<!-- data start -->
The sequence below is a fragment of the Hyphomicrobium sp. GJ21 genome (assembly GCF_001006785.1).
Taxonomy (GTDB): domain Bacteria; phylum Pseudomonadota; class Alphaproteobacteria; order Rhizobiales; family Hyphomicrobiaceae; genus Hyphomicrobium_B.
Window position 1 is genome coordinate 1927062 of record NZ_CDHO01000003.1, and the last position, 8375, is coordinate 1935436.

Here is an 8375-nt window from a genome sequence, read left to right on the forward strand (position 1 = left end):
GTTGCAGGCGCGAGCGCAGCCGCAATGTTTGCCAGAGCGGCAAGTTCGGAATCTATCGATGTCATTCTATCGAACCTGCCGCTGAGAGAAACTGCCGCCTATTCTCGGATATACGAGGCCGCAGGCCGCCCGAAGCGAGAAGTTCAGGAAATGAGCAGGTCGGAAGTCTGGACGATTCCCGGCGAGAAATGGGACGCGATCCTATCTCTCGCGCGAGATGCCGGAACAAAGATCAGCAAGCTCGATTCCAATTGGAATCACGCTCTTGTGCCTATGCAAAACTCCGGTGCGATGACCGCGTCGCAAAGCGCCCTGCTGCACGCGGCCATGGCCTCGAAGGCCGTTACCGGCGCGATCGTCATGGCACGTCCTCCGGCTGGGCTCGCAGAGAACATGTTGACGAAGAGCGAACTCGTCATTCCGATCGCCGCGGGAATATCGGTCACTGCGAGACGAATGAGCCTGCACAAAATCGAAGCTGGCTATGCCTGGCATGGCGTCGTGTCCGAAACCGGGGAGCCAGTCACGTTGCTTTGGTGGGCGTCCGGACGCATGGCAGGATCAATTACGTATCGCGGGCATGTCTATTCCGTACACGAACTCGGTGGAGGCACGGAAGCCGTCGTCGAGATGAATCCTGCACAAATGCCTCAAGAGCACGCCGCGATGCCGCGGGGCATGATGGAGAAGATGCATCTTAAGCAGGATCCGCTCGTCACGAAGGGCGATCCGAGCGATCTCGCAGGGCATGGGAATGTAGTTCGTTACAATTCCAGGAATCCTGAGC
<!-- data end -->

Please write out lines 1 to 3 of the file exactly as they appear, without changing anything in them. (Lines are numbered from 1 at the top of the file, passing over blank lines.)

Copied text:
The sequence below is a fragment of the Hyphomicrobium sp. GJ21 genome (assembly GCF_001006785.1).
Taxonomy (GTDB): domain Bacteria; phylum Pseudomonadota; class Alphaproteobacteria; order Rhizobiales; family Hyphomicrobiaceae; genus Hyphomicrobium_B.
Window position 1 is genome coordinate 1927062 of record NZ_CDHO01000003.1, and the last position, 8375, is coordinate 1935436.